Similarly, Marion Superintendent James Barney said his district didn't summarily withdraw students with high absentee rates. It did counsel struggling students into an alternative program, but contrary to the report's findings, it did not withdraw them from the high school without their consent, Barney said.

"None of this mattered to the auditor, only that it 'appeared' we were scrubbing," Barney said in an email.

The investigation holds the state Education Department accountable, too. It has provided too little oversight, the report says. Also, some rules need to be made clearer so that districts can't mistake their meaning, Yost said.

He made 13 recommendations to the department. Among them: The department should be able to match student data to student names so that it can verify whether students actually are withdrawn. Yost also said schools shouldn't be allowed to see their projected report-card grade before they have finished submitting student data. Schools now submit test scores and other data and can see a preliminary calculation of report-card grades. That encourages them to fiddle with data until they get the desired grade, Yost said. The report says Toledo did that.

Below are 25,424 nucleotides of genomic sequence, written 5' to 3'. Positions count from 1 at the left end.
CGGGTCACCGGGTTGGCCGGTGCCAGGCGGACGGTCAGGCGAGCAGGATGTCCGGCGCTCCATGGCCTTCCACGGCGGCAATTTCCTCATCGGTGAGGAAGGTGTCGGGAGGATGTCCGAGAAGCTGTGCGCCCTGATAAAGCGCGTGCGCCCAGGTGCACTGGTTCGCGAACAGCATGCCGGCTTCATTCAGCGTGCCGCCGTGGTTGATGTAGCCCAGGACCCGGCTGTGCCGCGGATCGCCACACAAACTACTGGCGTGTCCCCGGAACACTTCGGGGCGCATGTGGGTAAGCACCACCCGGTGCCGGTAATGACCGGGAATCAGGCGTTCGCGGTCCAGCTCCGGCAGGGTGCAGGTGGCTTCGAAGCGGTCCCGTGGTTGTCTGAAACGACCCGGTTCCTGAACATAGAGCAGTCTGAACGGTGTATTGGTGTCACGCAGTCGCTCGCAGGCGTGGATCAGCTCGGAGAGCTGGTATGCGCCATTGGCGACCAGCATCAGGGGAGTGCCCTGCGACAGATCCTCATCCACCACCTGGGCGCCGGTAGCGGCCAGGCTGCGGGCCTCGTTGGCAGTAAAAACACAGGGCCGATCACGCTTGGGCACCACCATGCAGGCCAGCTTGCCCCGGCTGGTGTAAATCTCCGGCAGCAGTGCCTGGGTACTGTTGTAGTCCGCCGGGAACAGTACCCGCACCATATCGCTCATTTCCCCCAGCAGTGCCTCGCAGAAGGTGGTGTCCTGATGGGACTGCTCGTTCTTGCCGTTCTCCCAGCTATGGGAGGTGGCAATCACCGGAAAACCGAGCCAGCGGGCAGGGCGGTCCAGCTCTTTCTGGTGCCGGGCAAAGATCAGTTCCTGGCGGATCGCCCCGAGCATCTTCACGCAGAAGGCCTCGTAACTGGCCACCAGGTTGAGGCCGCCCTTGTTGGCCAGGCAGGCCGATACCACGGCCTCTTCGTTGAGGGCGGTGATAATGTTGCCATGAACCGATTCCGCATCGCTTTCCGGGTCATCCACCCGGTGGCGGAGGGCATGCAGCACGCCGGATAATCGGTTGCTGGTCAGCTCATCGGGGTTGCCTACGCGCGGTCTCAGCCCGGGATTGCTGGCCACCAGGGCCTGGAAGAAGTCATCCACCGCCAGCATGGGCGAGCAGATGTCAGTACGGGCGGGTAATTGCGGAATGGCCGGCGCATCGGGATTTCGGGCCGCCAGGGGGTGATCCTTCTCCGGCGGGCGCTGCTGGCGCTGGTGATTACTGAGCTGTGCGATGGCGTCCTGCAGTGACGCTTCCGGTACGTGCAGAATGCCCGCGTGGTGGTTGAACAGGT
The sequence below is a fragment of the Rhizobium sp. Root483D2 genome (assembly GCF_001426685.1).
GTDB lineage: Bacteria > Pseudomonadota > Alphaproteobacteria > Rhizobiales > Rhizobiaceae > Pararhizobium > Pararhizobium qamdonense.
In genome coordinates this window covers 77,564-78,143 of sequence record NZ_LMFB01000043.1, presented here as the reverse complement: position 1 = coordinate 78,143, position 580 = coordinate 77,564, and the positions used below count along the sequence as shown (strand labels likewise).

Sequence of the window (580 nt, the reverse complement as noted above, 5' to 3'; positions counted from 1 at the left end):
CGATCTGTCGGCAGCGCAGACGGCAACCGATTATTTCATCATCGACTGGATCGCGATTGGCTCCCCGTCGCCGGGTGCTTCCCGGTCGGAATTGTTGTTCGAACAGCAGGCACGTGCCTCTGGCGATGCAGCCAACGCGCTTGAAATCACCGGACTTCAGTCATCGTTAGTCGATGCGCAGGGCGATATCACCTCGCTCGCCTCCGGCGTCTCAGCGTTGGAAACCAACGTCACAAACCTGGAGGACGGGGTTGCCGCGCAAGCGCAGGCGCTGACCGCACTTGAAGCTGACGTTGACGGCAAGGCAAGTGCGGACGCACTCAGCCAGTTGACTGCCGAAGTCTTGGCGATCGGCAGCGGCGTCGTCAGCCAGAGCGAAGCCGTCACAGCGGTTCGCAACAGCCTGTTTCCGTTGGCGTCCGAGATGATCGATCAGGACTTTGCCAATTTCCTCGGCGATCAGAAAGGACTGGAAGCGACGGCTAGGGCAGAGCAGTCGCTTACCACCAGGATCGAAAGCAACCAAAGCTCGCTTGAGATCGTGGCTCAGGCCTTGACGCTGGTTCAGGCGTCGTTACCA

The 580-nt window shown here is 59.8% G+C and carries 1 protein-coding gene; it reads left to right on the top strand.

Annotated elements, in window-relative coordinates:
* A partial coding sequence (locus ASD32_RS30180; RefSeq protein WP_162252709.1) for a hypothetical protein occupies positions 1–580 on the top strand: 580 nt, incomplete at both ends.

"We're greatly concerned that any school district would knowingly disregard rules for collecting and submitting their data to the Ohio Department of Education," said Michael Sawyers, acting state superintendent. "It's unfortunate that a few have tainted so many."

Sawyers said the department is prepared to pick up the investigation and recalculate schools' report cards. Yost said he'll hand over all his investigation materials to the department. The federal inspector general's office will be involved because it's possible that federal rules -- particularly those tied to No Child Left Behind or the Race to the Top grant money -- were broken, Yost said.

He said that if the federal agency finds criminal wrongdoing, it will work with federal prosecutors. That way, potential charges would be the same no matter what county the school district is in. Columbus is different. There's enough evidence in the state's largest district to warrant criminal referrals at both the local and federal level, Yost said. But he still can't say when the investigation will be completed.

"I hope to complete this before I die," he joked wryly. "We're pushing to try to move this along just as fast as we possibly can."

(c)2013 The Columbus Dispatch (Columbus, Ohio)